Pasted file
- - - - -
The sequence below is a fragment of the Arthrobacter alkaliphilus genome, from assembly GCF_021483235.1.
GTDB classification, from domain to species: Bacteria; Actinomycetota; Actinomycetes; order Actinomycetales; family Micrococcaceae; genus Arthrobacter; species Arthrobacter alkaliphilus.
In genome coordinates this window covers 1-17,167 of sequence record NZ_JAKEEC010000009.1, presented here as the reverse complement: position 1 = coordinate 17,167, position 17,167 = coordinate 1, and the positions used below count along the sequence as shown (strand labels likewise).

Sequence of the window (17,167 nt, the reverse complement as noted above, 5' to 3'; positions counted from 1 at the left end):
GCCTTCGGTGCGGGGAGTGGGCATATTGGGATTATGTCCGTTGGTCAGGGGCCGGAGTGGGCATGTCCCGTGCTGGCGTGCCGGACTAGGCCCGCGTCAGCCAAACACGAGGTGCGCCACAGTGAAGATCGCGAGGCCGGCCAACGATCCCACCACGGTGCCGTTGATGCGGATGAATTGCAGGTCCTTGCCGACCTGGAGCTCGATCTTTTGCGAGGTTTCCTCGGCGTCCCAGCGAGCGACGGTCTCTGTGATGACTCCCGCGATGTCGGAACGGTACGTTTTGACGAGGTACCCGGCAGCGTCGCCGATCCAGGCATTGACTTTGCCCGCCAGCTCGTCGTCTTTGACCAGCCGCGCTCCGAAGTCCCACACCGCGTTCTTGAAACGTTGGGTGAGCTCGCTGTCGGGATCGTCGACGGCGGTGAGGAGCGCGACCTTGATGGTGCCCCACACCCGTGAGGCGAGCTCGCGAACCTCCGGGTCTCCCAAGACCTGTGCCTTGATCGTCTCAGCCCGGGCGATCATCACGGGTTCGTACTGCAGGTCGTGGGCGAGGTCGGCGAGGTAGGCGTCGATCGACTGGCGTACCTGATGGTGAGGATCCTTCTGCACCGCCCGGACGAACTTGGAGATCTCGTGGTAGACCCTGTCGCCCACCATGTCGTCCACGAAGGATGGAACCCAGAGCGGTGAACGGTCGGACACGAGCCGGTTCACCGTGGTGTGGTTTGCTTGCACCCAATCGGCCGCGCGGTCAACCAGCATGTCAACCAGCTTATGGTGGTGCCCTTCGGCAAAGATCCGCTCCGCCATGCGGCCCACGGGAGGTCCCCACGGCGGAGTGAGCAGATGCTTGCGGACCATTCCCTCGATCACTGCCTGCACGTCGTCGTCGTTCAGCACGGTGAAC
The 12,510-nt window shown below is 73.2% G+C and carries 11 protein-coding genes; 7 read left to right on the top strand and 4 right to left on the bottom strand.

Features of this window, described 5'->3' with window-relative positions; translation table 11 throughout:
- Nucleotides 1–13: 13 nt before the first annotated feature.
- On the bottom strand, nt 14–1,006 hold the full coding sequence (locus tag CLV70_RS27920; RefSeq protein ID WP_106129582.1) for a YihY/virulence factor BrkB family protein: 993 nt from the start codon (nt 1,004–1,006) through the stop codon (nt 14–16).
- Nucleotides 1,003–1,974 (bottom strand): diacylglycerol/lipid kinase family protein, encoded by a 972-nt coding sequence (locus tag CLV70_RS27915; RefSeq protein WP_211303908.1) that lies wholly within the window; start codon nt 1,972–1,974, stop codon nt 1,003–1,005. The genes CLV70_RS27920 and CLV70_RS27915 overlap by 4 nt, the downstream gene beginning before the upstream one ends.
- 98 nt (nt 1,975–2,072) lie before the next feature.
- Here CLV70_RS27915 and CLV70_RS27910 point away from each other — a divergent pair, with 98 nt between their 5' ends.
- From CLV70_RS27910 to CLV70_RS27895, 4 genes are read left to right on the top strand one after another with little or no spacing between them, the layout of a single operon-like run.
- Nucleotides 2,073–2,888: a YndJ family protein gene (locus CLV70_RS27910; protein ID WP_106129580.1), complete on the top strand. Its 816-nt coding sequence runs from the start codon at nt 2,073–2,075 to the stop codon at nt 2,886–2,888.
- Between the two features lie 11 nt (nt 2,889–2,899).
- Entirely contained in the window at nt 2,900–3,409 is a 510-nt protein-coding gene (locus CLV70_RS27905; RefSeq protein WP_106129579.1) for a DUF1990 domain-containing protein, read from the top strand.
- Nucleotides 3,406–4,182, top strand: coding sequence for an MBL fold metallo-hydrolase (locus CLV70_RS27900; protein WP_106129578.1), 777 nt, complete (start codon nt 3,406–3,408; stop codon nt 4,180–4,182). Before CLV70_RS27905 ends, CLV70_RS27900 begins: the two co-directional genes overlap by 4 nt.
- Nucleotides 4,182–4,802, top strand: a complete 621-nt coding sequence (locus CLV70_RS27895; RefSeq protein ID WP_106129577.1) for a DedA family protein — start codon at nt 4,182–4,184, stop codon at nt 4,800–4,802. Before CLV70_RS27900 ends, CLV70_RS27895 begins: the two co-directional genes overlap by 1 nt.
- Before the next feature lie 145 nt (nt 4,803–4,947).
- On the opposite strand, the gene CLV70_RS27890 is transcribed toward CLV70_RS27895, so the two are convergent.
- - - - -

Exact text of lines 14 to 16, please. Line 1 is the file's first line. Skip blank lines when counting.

- Nucleotides 2,073–2,888: a YndJ family protein gene (locus CLV70_RS27910; protein ID WP_106129580.1), complete on the top strand. Its 816-nt coding sequence runs from the start codon at nt 2,073–2,075 to the stop codon at nt 2,886–2,888.
- Between the two features lie 11 nt (nt 2,889–2,899).
- Entirely contained in the window at nt 2,900–3,409 is a 510-nt protein-coding gene (locus CLV70_RS27905; RefSeq protein WP_106129579.1) for a DUF1990 domain-containing protein, read from the top strand.